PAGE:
Rosh Chodesh Cheshvan
Start of month of Cheshvan on the Hebrew calendar. חֶשְׁוָן (transliterated Cheshvan or Heshvan) is the 8th month of the Hebrew year, has 29 or 30 days, and corresponds to October or November on the Gregorian calendar.
Rosh Chodesh Kislev
Start of month of Kislev on the Hebrew calendar. Kislev (כִּסְלֵו) is the 9th month of the Hebrew year, has 30 or 29 days, and corresponds to November or December on the Gregorian calendar.
Rosh Chodesh Tevet
Start of month of Tevet on the Hebrew calendar. Tevet (טֵבֵת) is the 10th month of the Hebrew year, has 29 days, and corresponds to December or January on the Gregorian calendar.
Rosh Chodesh Sh’vat
Start of month of Sh'vat on the Hebrew calendar. שְׁבָט (transliterated Sh'vat or Shevat) is the 11th month of the Hebrew year, has 30 days, and corresponds to January or February on the Gregorian calendar.
Rosh Chodesh Adar
Start of month of Adar on the Hebrew calendar. Adar (אַדָר) is the 12th month of the Hebrew year, has 29 days, and corresponds to February or March on the Gregorian calendar.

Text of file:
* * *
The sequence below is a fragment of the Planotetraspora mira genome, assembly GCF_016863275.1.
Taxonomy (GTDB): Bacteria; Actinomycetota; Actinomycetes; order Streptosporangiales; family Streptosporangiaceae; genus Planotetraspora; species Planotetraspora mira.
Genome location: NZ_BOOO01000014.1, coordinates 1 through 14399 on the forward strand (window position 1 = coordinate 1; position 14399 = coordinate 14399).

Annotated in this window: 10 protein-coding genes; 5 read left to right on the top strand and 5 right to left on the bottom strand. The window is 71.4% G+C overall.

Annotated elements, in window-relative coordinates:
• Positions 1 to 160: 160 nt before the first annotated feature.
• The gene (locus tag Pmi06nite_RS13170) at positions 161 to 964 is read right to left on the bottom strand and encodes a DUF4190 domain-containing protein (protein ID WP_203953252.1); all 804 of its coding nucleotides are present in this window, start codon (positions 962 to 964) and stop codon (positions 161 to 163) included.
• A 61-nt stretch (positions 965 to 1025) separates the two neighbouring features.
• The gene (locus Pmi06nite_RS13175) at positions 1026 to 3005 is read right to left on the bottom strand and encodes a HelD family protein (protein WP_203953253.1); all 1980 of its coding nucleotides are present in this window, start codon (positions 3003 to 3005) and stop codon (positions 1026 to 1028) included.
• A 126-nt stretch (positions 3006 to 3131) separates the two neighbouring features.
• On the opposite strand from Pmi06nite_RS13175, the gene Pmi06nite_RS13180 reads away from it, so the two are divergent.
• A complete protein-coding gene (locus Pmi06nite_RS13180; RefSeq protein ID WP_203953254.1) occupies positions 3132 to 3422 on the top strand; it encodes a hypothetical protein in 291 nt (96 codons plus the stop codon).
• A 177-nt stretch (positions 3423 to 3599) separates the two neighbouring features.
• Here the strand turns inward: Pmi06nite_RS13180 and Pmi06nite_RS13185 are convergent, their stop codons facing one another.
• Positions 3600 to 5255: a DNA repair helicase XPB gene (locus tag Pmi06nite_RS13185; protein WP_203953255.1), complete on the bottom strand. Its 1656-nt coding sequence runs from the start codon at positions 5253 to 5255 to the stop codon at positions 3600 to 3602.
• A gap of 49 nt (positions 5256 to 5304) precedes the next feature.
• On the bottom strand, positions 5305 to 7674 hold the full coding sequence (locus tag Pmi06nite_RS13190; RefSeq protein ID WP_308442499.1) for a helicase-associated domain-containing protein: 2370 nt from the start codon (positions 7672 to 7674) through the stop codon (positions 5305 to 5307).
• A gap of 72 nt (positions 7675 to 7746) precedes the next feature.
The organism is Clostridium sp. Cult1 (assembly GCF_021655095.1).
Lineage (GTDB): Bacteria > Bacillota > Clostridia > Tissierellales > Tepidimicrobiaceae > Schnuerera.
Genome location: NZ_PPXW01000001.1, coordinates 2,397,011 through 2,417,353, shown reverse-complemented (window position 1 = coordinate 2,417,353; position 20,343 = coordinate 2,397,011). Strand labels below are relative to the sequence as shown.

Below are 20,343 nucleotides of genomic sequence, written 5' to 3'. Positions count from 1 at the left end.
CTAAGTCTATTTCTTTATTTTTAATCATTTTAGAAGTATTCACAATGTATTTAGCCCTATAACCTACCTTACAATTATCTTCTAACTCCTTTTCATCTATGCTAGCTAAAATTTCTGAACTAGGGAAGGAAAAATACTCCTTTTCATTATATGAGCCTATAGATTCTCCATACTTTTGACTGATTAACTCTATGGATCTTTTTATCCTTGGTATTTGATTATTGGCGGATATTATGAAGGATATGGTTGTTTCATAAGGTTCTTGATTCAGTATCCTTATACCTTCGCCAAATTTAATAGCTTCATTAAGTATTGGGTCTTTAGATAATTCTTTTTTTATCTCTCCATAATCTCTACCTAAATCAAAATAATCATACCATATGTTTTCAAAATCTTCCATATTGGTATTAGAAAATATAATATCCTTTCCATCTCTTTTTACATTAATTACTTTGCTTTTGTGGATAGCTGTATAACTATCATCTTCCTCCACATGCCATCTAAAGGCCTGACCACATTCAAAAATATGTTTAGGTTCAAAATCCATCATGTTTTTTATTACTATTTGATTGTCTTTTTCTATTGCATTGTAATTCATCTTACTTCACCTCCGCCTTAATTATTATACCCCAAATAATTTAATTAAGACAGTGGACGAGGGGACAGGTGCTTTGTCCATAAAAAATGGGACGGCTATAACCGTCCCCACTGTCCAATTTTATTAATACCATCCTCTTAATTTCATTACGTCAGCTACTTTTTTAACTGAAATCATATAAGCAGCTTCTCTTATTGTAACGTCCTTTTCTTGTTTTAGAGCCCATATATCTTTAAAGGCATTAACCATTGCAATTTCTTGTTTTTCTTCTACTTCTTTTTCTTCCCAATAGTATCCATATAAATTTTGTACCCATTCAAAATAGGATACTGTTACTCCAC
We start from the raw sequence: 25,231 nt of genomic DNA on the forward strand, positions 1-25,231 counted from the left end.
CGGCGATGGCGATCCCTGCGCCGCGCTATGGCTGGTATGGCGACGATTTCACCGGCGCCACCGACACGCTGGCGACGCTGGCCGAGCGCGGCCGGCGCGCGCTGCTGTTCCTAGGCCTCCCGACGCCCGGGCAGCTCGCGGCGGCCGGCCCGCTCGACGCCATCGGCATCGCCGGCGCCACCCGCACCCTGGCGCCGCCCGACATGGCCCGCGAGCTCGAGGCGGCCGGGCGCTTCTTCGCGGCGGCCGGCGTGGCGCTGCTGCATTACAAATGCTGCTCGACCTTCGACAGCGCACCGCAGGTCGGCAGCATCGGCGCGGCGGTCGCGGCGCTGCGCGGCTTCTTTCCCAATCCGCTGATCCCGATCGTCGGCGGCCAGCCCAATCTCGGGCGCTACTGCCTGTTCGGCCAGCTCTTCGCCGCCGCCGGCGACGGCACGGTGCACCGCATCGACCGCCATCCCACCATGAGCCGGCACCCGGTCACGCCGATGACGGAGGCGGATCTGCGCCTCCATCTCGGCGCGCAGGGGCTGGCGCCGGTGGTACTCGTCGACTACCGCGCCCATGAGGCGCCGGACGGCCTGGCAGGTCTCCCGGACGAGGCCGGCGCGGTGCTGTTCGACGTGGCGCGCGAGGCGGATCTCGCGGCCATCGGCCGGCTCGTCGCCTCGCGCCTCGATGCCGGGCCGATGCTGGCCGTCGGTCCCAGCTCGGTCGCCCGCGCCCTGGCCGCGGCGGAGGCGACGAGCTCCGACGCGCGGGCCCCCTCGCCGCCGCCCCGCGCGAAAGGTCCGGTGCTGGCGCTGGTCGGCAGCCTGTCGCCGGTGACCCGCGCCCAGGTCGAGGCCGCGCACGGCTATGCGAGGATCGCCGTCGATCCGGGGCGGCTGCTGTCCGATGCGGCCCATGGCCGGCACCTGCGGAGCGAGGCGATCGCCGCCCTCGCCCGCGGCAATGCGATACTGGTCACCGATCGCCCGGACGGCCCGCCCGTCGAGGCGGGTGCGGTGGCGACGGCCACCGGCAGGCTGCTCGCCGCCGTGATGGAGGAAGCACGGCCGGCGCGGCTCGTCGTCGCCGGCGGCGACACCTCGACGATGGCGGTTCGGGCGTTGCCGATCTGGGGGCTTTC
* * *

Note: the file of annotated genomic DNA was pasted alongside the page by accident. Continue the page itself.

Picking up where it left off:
Rosh Chodesh Nisan
Start of month of Nisan on the Hebrew calendar. נִיסָן (transliterated Nisan or Nissan) is the 1st month of the Hebrew year, has 30 days, and corresponds to March or April on the Gregorian calendar.
Rosh Chodesh Iyyar
Start of month of Iyyar on the Hebrew calendar. אִיָיר (transliterated Iyyar or Iyar) is the 2nd month of the Hebrew year, has 29 days, and corresponds to April or May on the Gregorian calendar.
Rosh Chodesh Sivan
Start of month of Sivan on the Hebrew calendar. Sivan (סִיוָן) is the 3rd month of the Hebrew year, has 30 days, and corresponds to May or June on the Gregorian calendar.
Rosh Chodesh Tamuz
Start of month of Tamuz on the Hebrew calendar. תַּמּוּז (transliterated Tamuz or Tammuz) is the 4th month of the Hebrew year, has 29 days, and corresponds to June or July on the Gregorian calendar.
Rosh Chodesh Av
Start of month of Av on the Hebrew calendar. Av (אָב) is the 5th month of the Hebrew year, has 30 days, and corresponds to July or August on the Gregorian calendar.
Rosh Chodesh Elul
Start of month of Elul on the Hebrew calendar. Elul (אֱלוּל) is the 6th month of the Hebrew year, has 29 days, and corresponds to August or September on the Gregorian calendar.